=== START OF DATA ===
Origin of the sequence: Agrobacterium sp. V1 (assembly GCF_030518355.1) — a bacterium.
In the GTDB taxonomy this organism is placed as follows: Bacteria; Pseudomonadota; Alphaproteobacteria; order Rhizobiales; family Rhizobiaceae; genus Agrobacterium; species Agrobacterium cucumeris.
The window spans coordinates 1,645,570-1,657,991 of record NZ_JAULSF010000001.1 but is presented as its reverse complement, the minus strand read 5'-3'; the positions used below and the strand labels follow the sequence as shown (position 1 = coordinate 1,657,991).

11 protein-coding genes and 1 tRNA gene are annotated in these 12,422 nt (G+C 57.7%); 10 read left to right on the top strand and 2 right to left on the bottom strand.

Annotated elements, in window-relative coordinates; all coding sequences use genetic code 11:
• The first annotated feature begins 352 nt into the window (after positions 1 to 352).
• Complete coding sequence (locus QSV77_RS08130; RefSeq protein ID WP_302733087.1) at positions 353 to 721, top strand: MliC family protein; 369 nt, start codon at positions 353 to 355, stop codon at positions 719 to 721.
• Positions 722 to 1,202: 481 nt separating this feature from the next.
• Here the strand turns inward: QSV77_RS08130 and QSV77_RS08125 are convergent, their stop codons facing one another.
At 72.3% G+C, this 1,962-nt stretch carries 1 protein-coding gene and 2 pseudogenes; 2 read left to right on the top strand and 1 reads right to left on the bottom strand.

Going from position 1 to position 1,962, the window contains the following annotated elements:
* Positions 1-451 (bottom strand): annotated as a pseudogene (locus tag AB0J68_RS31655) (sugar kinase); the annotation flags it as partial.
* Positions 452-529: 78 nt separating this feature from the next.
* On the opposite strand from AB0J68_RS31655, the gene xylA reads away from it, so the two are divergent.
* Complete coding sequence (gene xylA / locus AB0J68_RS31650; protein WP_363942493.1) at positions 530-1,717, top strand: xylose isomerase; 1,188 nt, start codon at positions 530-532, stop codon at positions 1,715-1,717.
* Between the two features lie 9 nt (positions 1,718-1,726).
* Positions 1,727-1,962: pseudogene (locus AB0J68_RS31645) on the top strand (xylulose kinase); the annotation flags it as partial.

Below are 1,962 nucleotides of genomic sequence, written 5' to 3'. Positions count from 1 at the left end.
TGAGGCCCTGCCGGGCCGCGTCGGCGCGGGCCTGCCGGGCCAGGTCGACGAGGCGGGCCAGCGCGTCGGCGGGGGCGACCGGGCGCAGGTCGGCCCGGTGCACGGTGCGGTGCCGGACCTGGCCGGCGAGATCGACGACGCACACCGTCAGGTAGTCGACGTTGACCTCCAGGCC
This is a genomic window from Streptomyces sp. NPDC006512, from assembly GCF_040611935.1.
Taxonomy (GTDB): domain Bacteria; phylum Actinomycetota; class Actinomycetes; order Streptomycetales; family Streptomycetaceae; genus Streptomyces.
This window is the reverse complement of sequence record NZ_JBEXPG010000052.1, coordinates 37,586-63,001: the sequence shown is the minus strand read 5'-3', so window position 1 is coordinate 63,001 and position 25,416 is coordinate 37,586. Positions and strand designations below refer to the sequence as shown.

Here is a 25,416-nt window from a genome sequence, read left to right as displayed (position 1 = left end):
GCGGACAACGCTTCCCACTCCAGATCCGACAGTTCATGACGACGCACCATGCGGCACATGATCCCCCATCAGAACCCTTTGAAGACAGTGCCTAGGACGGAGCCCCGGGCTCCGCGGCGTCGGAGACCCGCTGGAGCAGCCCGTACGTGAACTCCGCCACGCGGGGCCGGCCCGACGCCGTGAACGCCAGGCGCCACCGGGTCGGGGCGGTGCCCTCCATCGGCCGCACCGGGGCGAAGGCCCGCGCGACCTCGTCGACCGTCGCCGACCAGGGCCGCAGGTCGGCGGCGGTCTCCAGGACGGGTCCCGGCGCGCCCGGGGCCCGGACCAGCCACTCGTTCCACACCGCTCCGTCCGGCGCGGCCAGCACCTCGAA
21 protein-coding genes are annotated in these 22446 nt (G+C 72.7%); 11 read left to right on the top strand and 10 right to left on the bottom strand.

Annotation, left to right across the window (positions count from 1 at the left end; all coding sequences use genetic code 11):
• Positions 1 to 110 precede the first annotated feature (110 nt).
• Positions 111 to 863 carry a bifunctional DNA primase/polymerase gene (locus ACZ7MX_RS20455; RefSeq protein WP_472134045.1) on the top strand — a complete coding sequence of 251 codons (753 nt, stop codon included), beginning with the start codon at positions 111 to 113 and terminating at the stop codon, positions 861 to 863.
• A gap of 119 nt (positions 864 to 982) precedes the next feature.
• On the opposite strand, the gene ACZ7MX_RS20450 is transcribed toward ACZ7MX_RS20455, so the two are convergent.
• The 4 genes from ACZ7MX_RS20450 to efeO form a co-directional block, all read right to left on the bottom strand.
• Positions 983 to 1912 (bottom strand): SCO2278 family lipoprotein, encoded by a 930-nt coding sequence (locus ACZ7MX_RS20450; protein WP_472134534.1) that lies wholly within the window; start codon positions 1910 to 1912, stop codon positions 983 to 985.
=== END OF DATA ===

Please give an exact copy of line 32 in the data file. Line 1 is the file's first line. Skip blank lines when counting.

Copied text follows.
• Positions 983 to 1912 (bottom strand): SCO2278 family lipoprotein, encoded by a 930-nt coding sequence (locus ACZ7MX_RS20450; protein WP_472134534.1) that lies wholly within the window; start codon positions 1910 to 1912, stop codon positions 983 to 985.